New Trump Education hire vanishes
Politico

A controversial field organizer for Donald Trump’s campaign appears to have abruptly left her new Education Department job – three days after her hire was announced. Teresa UnRue of Myrtle Beach, S.C., was named in an investigation by The Associated Press last year for sharing racially charged content on social media. POLITICO reported earlier this week that she was on a list of 17 new individuals joining the Trump administration’s Education Department. But updated transition information obtained by POLITICO Thursday shows that UnRue’s name has abruptly vanished from that list of new hires.
It’s unclear what position UnRue, who once said that she would “take a bullet” for Trump, had at the agency. When reached by phone Thursday, UnRue directed questions to the Education Department’s press office. An Education Department spokesman said “the department doesn’t comment on personnel matters.”
http://gousoe.uen.org/8Tz

 

Why Young Girls Don’t Think They Are Smart Enough
New York Times

By the age of 6, young girls are less likely than boys to view their own gender as brilliant.
In our research, published today in the journal Science, we’ve found that girls as young as 6 start to believe that specific activities are “not for them” simply because they think they’re not smart enough. Our research suggests that American children are picking up on cultural stereotypes about brilliance at an early age. Unfortunately, these stereotypes suggest that girls aren’t as smart as boys.
If you try to think of a character in a book or show who is brilliant, you may come up with someone like Sherlock Holmes, Mr. Spock, Sheldon Cooper from “The Big Bang Theory” – or some other man. Of course, there are exceptions, such as Hermione Granger in the Harry Potter series and Lisa Simpson in “The Simpsons.” Most often, though, our cultural stereotypes promote the idea that beingintellectually gifted is a male quality.
Even if parents do not explicitly endorse this stereotype, evidence suggests that it affects their hopes for their children. A 2014 report found that American parents Googled “Is my son a genius?” more than twice as often as they Googled “Is my daughter a genius?”
http://gousoe.uen.org/8SW

http://gousoe.uen.org/8SX (Teen Vogue)

http://gousoe.uen.org/8SZ (CSM)

A copy of the study
http://gousoe.uen.org/8SY (Science)

 

Beyond ‘Just Say No’: schools teacher About Opioid Dangers
Associated Press

TRENTON, N.J. — Schools are going beyond “Just Say No” as they teach students as young as kindergartners about the dangers of opioids in the hope that they don’t later become part of the growing crisis.
Some states have begun requiring instruction about prescription drugs and heroin, and districts are updating their anti-drug teachings to move toward interactive and engaging science-based lessons they hope will save lives.
States including Ohio and New York have passed laws requiring that schools include opioid abuse prevention in health education, and Republican New Jersey Gov. Chris Christie pledged to do the same this month.
“The message will be simple and direct and start in kindergarten,” Christie said, “the medicine in Mom and Dad’s medicine cabinet is not safe for you to use just because a doctor gave it to them.”
http://gousoe.uen.org/8Tv

 

Educational Testing Service acquires assessments company for $127.5M
(Somerset, NJ) NJBIZ

Ewing-based Educational Testing Service announced that it has signed a definitive agreement to acquire Questar Assessment, a leading K-12 assessment solutions provider focused on building a bridge between learning and accountability.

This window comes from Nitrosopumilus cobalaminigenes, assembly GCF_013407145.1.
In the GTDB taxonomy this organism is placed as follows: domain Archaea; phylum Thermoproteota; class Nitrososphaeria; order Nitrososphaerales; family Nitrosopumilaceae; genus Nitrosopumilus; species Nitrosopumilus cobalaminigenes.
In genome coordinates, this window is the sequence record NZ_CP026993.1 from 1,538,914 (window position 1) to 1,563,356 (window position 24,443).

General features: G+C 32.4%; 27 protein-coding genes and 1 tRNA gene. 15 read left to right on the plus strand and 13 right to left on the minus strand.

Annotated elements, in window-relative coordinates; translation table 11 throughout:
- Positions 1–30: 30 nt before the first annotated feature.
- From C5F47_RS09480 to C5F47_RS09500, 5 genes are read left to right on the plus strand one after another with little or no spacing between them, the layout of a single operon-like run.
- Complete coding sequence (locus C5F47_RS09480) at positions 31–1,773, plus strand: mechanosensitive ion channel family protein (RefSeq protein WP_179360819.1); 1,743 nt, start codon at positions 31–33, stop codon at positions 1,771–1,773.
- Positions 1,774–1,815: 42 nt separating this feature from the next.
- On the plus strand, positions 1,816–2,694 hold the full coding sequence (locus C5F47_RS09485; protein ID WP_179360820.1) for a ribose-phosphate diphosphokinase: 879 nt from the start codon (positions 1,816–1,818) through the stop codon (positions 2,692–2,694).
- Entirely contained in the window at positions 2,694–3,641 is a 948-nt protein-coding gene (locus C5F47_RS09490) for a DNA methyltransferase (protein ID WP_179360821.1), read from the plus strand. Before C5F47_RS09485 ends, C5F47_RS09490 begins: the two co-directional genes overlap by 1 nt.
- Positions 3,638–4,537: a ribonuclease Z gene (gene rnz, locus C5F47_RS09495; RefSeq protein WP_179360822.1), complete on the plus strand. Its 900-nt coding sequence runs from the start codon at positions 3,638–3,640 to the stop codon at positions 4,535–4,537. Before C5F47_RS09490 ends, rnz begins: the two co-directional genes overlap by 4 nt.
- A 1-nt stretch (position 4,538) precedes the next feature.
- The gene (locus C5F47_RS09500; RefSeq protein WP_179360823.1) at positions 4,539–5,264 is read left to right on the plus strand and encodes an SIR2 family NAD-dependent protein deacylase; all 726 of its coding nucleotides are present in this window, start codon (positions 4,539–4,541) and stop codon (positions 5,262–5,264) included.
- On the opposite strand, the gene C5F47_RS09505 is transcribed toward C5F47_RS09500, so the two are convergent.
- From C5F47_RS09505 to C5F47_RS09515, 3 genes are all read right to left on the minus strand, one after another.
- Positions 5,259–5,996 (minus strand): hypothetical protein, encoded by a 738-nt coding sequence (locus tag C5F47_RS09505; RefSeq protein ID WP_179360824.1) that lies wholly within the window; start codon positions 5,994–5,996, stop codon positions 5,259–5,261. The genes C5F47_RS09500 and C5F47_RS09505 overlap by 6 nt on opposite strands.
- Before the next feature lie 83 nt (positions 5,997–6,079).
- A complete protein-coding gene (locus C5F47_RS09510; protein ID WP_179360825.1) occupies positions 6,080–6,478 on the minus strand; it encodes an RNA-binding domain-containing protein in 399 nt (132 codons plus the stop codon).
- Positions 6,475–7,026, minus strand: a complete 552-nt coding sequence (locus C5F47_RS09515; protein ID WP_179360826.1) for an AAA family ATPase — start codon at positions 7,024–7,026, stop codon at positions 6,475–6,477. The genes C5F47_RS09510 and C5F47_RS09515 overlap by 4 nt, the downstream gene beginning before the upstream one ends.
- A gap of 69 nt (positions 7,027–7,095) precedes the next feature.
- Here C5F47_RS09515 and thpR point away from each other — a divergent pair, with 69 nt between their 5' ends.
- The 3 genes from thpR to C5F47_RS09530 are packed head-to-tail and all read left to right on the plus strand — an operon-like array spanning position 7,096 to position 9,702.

ETS will acquire Questar for approximately $127.5 million, subject to certain adjustments as set forth in the transaction agreement. Holders of Questar common stock are expected to receive approximately $2.80 per share in the transaction.
If the deal is completed, Questar would become a separate, for-profit subsidiary of ETS.
http://gousoe.uen.org/8Tw

 

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CALENDAR
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USBE Calendar
http://www.schools.utah.gov/main/CALENDAR.aspx

USBE Legislative Tracking Sheet
http://www.schools.utah.gov/law/Legislative-Session.aspx

UEN News
http://www.uen.org

January 27:

Retirement and Independent Entities Appropriations Subcommittee meeting
12:15 p.m., 20 House Building
http://le.utah.gov/Interim/2017/html/00000401.htm

Senate Education Committee meeting
2 p.m., 210 Senate Building
http://le.utah.gov/~2017/agenda/SEDU0127.ag.htm

House Political Subdivisions Committee meeting
2 p.m., 450 State Capitol
http://le.utah.gov/~2017/agenda/HPOL0127.ag.htm

House Revenue and Taxation Committee meeting
2 p.m., 445 State Capitol
http://le.utah.gov/~2017/agenda/HREV0127.ag.htm

January 30:

Public Education Appropriations Subcommittee meeting
8 a.m., 445 State Capitol
http://le.utah.gov/asp/interim/Commit.asp?year=2017&com=APPPED

House Education Committee meeting
2 p.m., 30 House Building
http://le.utah.gov/asp/interim/Commit.asp?Year=2017&Com=HSTEDU

Executive Appropriations Committee meeting
5:15 p.m., 445 State Capitol
http://le.utah.gov/asp/interim/Commit.asp?Year=2017&Com=APPEXE

January 31:

Senate Education Committee meeting
4 pm., 210 Senate Building
http://le.utah.gov/asp/interim/Commit.asp?Year=2017&Com=SSTEDU

February 1:
Public Education Appropriations Subcommittee meeting
8 a.m., 445 State Capitol
http://le.utah.gov/asp/interim/Commit.asp?year=2017&com=APPPED

February 2:

Utah State Board of Education legislative meeting
Noon; 210 Senate Building
http://www.boarddocs.com/ut/usbe/Board.nsf/Public

February 3:
Public Education Appropriations Subcommittee meeting
8 a.m., 445 State Capitol
http://le.utah.gov/asp/interim/Commit.asp?year=2017&com=APPPED

February 9:

Utah State Charter School Board meeting
250 E 500 South, Salt Lake City
http://www.schools.utah.gov/charterschools/State-Board.aspx

Utah State Board of Education study session, USDB and committee meetings
250 E 500 South, Salt Lake City
http://www.boarddocs.com/ut/usbe/Board.nsf/Public

February 10:

Utah State Board of Education meeting
250 E 500 South, Salt Lake City
http://www.boarddocs.com/ut/usbe/Board.nsf/Public